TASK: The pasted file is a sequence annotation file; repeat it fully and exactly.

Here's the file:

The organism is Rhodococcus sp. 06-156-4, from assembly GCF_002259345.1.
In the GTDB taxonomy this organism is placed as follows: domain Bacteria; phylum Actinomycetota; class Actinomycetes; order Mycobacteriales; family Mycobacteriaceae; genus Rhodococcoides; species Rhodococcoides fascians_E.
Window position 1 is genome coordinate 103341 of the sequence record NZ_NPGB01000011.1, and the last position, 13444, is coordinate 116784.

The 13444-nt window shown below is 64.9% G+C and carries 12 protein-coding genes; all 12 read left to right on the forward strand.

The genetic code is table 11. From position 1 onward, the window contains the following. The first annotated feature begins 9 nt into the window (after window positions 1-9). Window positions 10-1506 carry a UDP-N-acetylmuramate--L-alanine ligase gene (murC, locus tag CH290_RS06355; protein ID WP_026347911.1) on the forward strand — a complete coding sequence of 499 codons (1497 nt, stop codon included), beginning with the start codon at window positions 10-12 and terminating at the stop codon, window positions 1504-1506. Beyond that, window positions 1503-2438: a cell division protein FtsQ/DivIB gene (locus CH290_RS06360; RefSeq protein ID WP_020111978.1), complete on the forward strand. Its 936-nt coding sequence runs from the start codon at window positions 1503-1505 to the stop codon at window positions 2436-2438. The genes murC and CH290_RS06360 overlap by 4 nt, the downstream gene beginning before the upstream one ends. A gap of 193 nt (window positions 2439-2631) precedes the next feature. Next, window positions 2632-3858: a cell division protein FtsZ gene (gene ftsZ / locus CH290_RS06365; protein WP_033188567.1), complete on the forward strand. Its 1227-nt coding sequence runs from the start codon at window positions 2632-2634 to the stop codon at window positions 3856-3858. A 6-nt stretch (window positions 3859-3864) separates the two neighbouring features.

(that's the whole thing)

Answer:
The organism is Rhodococcus sp. 06-156-4, from assembly GCF_002259345.1.
In the GTDB taxonomy this organism is placed as follows: domain Bacteria; phylum Actinomycetota; class Actinomycetes; order Mycobacteriales; family Mycobacteriaceae; genus Rhodococcoides; species Rhodococcoides fascians_E.
Window position 1 is genome coordinate 103341 of the sequence record NZ_NPGB01000011.1, and the last position, 13444, is coordinate 116784.

The 13444-nt window shown below is 64.9% G+C and carries 12 protein-coding genes; all 12 read left to right on the forward strand.

The genetic code is table 11. From position 1 onward, the window contains the following. The first annotated feature begins 9 nt into the window (after window positions 1-9). Window positions 10-1506 carry a UDP-N-acetylmuramate--L-alanine ligase gene (murC, locus tag CH290_RS06355; protein ID WP_026347911.1) on the forward strand — a complete coding sequence of 499 codons (1497 nt, stop codon included), beginning with the start codon at window positions 10-12 and terminating at the stop codon, window positions 1504-1506. Beyond that, window positions 1503-2438: a cell division protein FtsQ/DivIB gene (locus CH290_RS06360; RefSeq protein ID WP_020111978.1), complete on the forward strand. Its 936-nt coding sequence runs from the start codon at window positions 1503-1505 to the stop codon at window positions 2436-2438. The genes murC and CH290_RS06360 overlap by 4 nt, the downstream gene beginning before the upstream one ends. A gap of 193 nt (window positions 2439-2631) precedes the next feature. Next, window positions 2632-3858: a cell division protein FtsZ gene (gene ftsZ / locus CH290_RS06365; protein WP_033188567.1), complete on the forward strand. Its 1227-nt coding sequence runs from the start codon at window positions 2632-2634 to the stop codon at window positions 3856-3858. A 6-nt stretch (window positions 3859-3864) separates the two neighbouring features.